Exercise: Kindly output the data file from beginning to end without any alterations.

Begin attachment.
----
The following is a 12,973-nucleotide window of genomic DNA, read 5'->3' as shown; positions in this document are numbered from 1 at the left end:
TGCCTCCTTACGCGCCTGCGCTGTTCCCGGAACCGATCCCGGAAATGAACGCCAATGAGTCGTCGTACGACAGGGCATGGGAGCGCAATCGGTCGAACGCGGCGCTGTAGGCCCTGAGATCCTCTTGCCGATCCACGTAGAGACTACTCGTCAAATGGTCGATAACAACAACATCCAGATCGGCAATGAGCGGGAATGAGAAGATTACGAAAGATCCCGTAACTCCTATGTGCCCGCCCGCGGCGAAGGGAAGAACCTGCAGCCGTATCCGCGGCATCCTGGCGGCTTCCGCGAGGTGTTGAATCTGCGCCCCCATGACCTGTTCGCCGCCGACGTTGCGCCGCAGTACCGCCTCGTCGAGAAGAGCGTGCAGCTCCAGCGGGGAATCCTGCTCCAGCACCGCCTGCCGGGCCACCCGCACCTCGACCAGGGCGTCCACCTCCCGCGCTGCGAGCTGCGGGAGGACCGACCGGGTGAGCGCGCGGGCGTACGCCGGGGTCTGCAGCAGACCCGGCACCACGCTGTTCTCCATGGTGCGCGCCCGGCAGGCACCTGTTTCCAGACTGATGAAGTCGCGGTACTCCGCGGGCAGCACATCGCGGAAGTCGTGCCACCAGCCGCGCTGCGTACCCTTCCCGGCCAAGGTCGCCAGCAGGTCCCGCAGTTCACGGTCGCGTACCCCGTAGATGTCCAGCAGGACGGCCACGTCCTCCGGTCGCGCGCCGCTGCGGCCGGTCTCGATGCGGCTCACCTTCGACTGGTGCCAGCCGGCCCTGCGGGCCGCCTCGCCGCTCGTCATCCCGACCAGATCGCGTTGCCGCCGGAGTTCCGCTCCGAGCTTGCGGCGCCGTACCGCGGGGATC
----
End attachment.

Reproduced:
The following is a 12,973-nucleotide window of genomic DNA, read 5'->3' as shown; positions in this document are numbered from 1 at the left end:
TGCCTCCTTACGCGCCTGCGCTGTTCCCGGAACCGATCCCGGAAATGAACGCCAATGAGTCGTCGTACGACAGGGCATGGGAGCGCAATCGGTCGAACGCGGCGCTGTAGGCCCTGAGATCCTCTTGCCGATCCACGTAGAGACTACTCGTCAAATGGTCGATAACAACAACATCCAGATCGGCAATGAGCGGGAATGAGAAGATTACGAAAGATCCCGTAACTCCTATGTGCCCGCCCGCGGCGAAGGGAAGAACCTGCAGCCGTATCCGCGGCATCCTGGCGGCTTCCGCGAGGTGTTGAATCTGCGCCCCCATGACCTGTTCGCCGCCGACGTTGCGCCGCAGTACCGCCTCGTCGAGAAGAGCGTGCAGCTCCAGCGGGGAATCCTGCTCCAGCACCGCCTGCCGGGCCACCCGCACCTCGACCAGGGCGTCCACCTCCCGCGCTGCGAGCTGCGGGAGGACCGACCGGGTGAGCGCGCGGGCGTACGCCGGGGTCTGCAGCAGACCCGGCACCACGCTGTTCTCCATGGTGCGCGCCCGGCAGGCACCTGTTTCCAGACTGATGAAGTCGCGGTACTCCGCGGGCAGCACATCGCGGAAGTCGTGCCACCAGCCGCGCTGCGTACCCTTCCCGGCCAAGGTCGCCAGCAGGTCCCGCAGTTCACGGTCGCGTACCCCGTAGATGTCCAGCAGGACGGCCACGTCCTCCGGTCGCGCGCCGCTGCGGCCGGTCTCGATGCGGCTCACCTTCGACTGGTGCCAGCCGGCCCTGCGGGCCGCCTCGCCGCTCGTCATCCCGACCAGATCGCGTTGCCGCCGGAGTTCCGCTCCGAGCTTGCGGCGCCGTACCGCGGGGATC